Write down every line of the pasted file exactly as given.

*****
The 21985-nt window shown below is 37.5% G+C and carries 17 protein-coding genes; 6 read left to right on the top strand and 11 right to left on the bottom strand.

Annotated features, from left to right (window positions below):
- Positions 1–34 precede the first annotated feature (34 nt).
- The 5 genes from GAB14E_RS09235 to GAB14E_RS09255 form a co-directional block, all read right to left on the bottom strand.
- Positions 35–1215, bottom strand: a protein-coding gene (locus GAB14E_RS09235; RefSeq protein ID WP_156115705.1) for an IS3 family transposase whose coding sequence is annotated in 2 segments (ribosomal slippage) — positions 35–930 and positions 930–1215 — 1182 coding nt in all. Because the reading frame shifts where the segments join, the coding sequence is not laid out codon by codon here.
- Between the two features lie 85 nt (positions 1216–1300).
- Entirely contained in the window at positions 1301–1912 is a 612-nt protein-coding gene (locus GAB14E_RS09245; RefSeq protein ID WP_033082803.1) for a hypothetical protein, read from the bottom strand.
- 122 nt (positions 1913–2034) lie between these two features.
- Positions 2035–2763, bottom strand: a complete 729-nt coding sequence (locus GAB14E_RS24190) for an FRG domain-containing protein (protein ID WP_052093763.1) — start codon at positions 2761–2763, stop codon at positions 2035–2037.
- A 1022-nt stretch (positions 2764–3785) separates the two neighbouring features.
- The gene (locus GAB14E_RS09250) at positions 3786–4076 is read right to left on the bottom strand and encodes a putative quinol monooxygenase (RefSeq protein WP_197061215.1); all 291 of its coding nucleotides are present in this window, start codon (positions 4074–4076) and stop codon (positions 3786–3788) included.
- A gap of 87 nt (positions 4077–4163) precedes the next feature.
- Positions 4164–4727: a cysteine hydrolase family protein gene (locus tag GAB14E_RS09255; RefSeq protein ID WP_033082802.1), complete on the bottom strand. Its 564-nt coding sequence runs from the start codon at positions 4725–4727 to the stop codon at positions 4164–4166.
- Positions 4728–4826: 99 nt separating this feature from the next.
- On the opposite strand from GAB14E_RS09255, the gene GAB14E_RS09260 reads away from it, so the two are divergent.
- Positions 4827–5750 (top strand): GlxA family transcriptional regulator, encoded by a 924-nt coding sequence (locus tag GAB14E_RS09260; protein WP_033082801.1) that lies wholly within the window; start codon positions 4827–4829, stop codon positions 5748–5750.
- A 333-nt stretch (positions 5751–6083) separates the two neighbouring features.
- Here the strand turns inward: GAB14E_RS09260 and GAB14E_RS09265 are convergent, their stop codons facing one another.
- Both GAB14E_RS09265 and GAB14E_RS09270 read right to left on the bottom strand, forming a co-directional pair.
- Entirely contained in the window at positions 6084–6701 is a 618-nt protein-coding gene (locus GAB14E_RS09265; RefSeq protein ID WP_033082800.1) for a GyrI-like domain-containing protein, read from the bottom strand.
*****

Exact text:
The 21985-nt window shown below is 37.5% G+C and carries 17 protein-coding genes; 6 read left to right on the top strand and 11 right to left on the bottom strand.

Annotated features, from left to right (window positions below):
- Positions 1–34 precede the first annotated feature (34 nt).
- The 5 genes from GAB14E_RS09235 to GAB14E_RS09255 form a co-directional block, all read right to left on the bottom strand.
- Positions 35–1215, bottom strand: a protein-coding gene (locus GAB14E_RS09235; RefSeq protein ID WP_156115705.1) for an IS3 family transposase whose coding sequence is annotated in 2 segments (ribosomal slippage) — positions 35–930 and positions 930–1215 — 1182 coding nt in all. Because the reading frame shifts where the segments join, the coding sequence is not laid out codon by codon here.
- Between the two features lie 85 nt (positions 1216–1300).
- Entirely contained in the window at positions 1301–1912 is a 612-nt protein-coding gene (locus GAB14E_RS09245; RefSeq protein ID WP_033082803.1) for a hypothetical protein, read from the bottom strand.
- 122 nt (positions 1913–2034) lie between these two features.
- Positions 2035–2763, bottom strand: a complete 729-nt coding sequence (locus GAB14E_RS24190) for an FRG domain-containing protein (protein ID WP_052093763.1) — start codon at positions 2761–2763, stop codon at positions 2035–2037.
- A 1022-nt stretch (positions 2764–3785) separates the two neighbouring features.
- The gene (locus GAB14E_RS09250) at positions 3786–4076 is read right to left on the bottom strand and encodes a putative quinol monooxygenase (RefSeq protein WP_197061215.1); all 291 of its coding nucleotides are present in this window, start codon (positions 4074–4076) and stop codon (positions 3786–3788) included.
- A gap of 87 nt (positions 4077–4163) precedes the next feature.
- Positions 4164–4727: a cysteine hydrolase family protein gene (locus tag GAB14E_RS09255; RefSeq protein ID WP_033082802.1), complete on the bottom strand. Its 564-nt coding sequence runs from the start codon at positions 4725–4727 to the stop codon at positions 4164–4166.
- Positions 4728–4826: 99 nt separating this feature from the next.
- On the opposite strand from GAB14E_RS09255, the gene GAB14E_RS09260 reads away from it, so the two are divergent.
- Positions 4827–5750 (top strand): GlxA family transcriptional regulator, encoded by a 924-nt coding sequence (locus tag GAB14E_RS09260; protein WP_033082801.1) that lies wholly within the window; start codon positions 4827–4829, stop codon positions 5748–5750.
- A 333-nt stretch (positions 5751–6083) separates the two neighbouring features.
- Here the strand turns inward: GAB14E_RS09260 and GAB14E_RS09265 are convergent, their stop codons facing one another.
- Both GAB14E_RS09265 and GAB14E_RS09270 read right to left on the bottom strand, forming a co-directional pair.
- Entirely contained in the window at positions 6084–6701 is a 618-nt protein-coding gene (locus GAB14E_RS09265; RefSeq protein ID WP_033082800.1) for a GyrI-like domain-containing protein, read from the bottom strand.